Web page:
September 19, 2012
53 years of nuclear testing in 14 minutes (video)
The time lapse map created by Japanese artist Isao Hashimoto... is beautiful in a simple way and eerie as it documents the 2,053 nuclear explosions that took place between 1945 and 1998.
It looks like a war room map of the world, black landmasses surrounded by deep blue ocean. It starts out slow, in July of 1945, with a blue blip and an explosion sound in the American southwest — the Manhattan Project's "Trinity" test near Los Alamos. Just one month later come the explosions at Hiroshima and Nagasaki.
From there the months click by — condensed down to seconds — on a digital clock. Each nation that has exploded a nuclear bomb gets a blip and a flashing dot when they detonate a weapon, with a running tally kept on the screen.
Eeriest of all is that each nation gets its own electronic sound pitch: low tones for the United States, higher for the Soviet Union — beeping to the metronome of the months ticking by.
If you're like me, you had no idea just how many detonations the United States is responsible for (1,032 — more than the rest of the countries put together). The sequence ends with the Pakistani nuclear tests of May 1998.
[via Mark Hall]
GoJo — "The only phone device that is truly hands-free!"
"As seen on TV" — so you know it must be good.
From the website :
Works on all phones and slips on in 1 second.
Finally, a headset that allows you to attach your phone to an industrial-strength suction cup that allows you to begin conversations completely hands-free.
Features and Details:
• Compatible with all phones — even land lines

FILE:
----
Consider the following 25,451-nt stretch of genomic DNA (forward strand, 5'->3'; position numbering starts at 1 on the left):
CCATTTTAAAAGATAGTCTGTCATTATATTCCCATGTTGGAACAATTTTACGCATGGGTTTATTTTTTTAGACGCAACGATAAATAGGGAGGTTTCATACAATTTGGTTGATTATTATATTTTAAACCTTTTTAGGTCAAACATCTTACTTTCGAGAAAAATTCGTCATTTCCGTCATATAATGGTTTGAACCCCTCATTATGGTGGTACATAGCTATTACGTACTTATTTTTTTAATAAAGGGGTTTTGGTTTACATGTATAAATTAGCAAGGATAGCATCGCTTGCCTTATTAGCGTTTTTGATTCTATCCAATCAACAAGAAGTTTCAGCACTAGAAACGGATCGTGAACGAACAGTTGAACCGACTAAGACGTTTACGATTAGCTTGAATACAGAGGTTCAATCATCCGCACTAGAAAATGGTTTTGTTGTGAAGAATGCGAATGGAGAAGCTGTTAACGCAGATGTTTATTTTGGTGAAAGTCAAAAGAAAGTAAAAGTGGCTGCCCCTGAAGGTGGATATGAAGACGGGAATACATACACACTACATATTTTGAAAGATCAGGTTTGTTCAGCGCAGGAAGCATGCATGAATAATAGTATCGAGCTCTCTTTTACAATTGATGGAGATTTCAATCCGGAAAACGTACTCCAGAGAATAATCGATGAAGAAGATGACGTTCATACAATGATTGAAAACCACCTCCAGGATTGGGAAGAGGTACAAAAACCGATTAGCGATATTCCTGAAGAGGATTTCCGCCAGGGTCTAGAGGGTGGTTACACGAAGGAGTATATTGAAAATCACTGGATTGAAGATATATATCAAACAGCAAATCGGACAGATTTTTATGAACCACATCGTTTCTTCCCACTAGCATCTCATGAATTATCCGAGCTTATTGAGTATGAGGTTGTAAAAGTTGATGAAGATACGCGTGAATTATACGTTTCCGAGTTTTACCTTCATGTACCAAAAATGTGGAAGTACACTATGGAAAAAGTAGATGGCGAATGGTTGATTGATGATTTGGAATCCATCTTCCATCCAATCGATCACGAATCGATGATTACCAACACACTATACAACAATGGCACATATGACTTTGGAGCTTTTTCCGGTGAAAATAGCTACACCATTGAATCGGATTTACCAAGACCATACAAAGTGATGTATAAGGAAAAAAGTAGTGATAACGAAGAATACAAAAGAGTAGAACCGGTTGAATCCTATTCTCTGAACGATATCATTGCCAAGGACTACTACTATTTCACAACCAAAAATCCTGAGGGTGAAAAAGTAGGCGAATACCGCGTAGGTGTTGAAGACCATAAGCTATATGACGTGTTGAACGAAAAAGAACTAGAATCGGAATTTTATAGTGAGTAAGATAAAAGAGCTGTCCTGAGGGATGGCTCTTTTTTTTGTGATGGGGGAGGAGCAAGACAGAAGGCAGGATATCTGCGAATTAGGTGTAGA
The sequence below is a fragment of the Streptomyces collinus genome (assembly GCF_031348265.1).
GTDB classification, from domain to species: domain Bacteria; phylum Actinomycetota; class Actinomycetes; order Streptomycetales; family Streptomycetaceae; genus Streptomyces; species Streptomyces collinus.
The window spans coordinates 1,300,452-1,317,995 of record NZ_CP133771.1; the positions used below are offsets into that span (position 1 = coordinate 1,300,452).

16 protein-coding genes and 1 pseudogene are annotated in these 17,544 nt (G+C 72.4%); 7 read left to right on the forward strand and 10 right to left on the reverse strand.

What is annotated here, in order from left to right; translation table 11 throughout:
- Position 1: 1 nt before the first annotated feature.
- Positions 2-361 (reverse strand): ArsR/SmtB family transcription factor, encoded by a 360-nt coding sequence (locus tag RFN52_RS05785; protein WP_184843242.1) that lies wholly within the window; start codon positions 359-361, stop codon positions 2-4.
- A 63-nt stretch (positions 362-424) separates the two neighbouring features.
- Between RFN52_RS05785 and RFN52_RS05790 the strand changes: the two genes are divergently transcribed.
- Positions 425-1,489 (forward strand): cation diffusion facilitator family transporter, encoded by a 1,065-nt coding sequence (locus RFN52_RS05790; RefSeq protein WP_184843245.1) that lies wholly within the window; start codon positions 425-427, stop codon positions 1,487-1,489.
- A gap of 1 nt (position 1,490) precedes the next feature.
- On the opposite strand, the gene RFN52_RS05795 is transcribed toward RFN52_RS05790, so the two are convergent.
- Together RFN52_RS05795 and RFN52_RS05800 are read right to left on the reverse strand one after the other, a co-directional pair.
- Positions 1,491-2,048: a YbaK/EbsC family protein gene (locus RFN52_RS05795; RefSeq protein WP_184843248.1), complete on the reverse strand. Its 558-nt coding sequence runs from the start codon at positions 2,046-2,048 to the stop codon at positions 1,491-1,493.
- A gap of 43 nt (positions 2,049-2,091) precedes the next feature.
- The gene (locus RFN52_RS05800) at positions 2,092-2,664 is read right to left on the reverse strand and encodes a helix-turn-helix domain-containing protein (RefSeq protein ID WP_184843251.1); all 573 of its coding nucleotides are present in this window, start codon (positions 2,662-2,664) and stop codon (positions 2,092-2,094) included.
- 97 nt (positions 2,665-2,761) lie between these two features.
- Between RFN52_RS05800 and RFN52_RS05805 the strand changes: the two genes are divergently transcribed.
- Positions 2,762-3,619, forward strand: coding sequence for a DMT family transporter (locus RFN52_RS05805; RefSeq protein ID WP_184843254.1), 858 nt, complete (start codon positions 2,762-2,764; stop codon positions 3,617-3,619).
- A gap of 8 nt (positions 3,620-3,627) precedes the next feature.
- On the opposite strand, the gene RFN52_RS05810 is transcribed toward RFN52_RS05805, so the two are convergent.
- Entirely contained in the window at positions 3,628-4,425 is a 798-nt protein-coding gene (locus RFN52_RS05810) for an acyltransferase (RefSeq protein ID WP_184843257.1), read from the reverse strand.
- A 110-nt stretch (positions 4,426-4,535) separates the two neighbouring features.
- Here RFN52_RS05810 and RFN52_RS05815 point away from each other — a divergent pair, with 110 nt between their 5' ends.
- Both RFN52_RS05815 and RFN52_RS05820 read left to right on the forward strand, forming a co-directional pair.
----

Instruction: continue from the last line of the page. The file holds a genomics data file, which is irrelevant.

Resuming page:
• Adjustable headset provides perfect fit
• Both hands remain free
• No charger or wires
Four headsets: $10 (phones not included).
[via Richard Kashdan]
Big ups to Tom Standage, editor of Economist.com
Long story short: After at least 10 years and scores of pleas by me to editors of newpapers and magazine all over the world to cease and desist from using the idiotic phrase "Free Gift" on subscription offers and the like, Standage today listened (top) and not only heard me but jumped on the bandwagon.
I cannot begin to tell you how annoyed I am at the constant flood of "Free Gift" offers — including from The Economist, which I've contacted at least a dozen times over the years about this — indicating an inability to use the English language as it was meant to be used: redundancy-free unless intended otherwise.
In the case of "Free Gift" it's just out-and-out ignorance.
Next up: New York Times and Washington Post.
Ostrich Pillow — Nap anywhere
Just how trusting a soul are you?
Would you use this in an airport?
Corals named after the thing they look like
Muscle Swimsuit — Got abs?
look in this.
Only one way to find out....
$90 AUD (shoes not included).
How to make a fanboy's heart beat faster
Send him an update like that above.
Two weeks from Friday.
What are they?
Answer here this time tomorrow.
Note to my crack Georgia correspondent/grand panjandrum of the Comments section: they better be good.
But I digress.
Hint: Not naturally found in nature.